Influence of chronic alcohol abuse on body weight and energy metabolism: is excess ethanol consumption a risk factor for obesity or malnutrition?

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To evaluate the influence of chronic alcohol abuse on body composition and energy metabolism in patients affected by chronic alcoholism (group A) compared with a group of healthy social drinkers (group B).


A university hospital clinic in Italy.


A total of 32 alcoholics without clinical or laboratory signs of liver cirrhosis and malabsorption.


Body composition was assessed by anthropometric measurements. Resting energy expenditure (REE) and substrate oxidation rate was measured by indirect calorimetry. Daily caloric intake was computed on the basis of a food diary compiled over 7 days.


Alcoholics showed a significantly lower body weight (P < 0.05) and a significant lower fat mass (P < 0.05) compared with controls. A higher waist-to-hip ratio was found in group A than in group B, both as a whole group (P < 0.01) or separated by gender (females, P < 0.01; and males, P < 0.001), indicating a prevalence of fat distribution in the abdominal region in alcoholics. REE was significantly higher in group A than in group B (P < 0.05). The non-protein respiratory quotient was significantly lower in group A than in group B (P < 0.001) with a consequent higher utilization of lipids (P < 0.01) and a lower carbohydrate oxidation (P < 0.05) in group A. The energy intake provided only by food ingestion was found to be significantly higher in group B (P < 0.01), whilst the total caloric intake, computed as food intake plus alcohol intake, was higher in group A (P < 0.01).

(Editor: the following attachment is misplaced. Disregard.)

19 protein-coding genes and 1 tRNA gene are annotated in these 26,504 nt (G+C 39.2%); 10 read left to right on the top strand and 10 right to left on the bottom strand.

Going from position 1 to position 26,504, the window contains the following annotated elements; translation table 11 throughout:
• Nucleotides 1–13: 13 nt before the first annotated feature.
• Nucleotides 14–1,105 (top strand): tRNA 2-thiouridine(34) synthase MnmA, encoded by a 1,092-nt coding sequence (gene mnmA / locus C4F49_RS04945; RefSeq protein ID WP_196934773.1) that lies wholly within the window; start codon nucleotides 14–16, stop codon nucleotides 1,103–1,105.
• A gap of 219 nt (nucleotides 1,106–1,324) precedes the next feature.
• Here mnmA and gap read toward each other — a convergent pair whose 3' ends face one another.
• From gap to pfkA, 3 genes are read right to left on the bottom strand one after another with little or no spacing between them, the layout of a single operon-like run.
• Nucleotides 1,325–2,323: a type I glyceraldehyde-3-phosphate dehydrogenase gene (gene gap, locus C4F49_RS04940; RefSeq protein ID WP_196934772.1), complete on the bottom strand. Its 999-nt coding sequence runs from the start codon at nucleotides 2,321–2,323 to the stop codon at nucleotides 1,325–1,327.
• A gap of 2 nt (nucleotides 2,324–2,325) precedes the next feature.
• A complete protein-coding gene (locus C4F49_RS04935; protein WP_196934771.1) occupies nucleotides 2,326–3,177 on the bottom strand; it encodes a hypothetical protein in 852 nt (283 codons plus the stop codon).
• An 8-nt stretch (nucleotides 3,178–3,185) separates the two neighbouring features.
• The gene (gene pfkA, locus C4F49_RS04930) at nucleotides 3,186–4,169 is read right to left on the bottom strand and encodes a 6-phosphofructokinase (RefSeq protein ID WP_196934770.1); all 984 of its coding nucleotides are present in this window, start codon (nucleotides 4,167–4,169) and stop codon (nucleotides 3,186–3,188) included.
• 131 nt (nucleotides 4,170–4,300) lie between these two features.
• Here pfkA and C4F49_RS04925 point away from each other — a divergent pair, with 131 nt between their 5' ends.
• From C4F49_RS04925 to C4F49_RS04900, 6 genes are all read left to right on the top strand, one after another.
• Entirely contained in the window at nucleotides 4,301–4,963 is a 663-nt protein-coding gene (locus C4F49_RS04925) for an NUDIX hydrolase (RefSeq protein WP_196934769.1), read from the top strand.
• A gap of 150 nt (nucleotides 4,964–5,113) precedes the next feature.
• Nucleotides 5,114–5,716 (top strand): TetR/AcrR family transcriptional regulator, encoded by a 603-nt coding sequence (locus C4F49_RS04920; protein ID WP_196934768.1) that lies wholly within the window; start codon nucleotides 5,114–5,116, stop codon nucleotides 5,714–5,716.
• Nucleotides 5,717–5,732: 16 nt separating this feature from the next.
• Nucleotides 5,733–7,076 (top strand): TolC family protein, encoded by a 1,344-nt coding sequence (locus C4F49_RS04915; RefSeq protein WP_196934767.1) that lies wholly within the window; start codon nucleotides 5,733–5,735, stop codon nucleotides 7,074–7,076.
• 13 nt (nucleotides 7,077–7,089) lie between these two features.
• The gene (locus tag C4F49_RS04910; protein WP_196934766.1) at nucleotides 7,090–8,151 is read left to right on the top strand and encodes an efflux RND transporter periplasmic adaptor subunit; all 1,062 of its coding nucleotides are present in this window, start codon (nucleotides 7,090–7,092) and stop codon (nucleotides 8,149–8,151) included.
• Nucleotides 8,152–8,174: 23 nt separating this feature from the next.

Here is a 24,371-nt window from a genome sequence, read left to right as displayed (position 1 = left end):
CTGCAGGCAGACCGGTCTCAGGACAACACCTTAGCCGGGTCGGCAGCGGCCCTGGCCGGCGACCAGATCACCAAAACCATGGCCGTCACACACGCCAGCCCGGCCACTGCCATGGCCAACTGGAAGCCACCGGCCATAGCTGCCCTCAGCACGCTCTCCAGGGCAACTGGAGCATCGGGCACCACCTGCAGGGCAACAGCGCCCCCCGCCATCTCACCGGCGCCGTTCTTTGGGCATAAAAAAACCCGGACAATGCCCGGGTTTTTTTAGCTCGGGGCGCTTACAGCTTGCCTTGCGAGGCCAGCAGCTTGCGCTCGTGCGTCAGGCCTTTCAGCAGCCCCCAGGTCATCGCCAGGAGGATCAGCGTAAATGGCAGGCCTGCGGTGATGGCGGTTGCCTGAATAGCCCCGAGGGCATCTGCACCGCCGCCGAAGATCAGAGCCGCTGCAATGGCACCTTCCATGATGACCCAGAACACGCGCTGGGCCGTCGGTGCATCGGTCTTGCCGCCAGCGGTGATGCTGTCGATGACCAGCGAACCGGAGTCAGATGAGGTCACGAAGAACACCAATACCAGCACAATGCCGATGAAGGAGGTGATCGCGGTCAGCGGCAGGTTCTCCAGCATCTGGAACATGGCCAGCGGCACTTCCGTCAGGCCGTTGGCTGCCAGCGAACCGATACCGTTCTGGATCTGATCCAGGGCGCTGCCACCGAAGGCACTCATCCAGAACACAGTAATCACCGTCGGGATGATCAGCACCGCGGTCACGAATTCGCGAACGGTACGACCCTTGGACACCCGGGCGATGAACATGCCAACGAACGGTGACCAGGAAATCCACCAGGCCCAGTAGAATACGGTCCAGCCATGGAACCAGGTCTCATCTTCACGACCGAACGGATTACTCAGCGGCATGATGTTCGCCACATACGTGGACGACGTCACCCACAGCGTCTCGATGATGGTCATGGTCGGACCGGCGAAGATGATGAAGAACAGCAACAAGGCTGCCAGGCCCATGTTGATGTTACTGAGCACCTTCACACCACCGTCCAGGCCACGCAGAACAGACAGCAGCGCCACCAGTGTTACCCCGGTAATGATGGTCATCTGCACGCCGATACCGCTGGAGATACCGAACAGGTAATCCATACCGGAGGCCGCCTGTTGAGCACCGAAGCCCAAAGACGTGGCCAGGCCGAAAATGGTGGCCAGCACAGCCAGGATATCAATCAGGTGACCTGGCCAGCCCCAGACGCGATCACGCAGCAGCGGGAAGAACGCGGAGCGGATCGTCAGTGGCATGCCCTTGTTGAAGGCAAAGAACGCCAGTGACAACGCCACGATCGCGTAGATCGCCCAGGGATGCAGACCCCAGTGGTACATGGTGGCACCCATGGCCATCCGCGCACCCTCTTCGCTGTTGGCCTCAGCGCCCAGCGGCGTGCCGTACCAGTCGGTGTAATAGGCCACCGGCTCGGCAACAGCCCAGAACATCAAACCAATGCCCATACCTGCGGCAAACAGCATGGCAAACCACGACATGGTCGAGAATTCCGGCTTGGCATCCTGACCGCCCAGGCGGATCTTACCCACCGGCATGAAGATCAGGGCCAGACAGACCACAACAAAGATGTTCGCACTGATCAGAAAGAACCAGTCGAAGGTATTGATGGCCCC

Alcoholics, as compared with social drinkers, showed a lower body weight due essentially to a fat mass reduction, a higher REE value normalized by fat-free mass, and a preferential utilization of lipids as energy substrate. These findings might suggest that chronic ethanol abuse is able to determine an impairment of nutritional status due, at least in part, to an alteration of the substrate oxidation.

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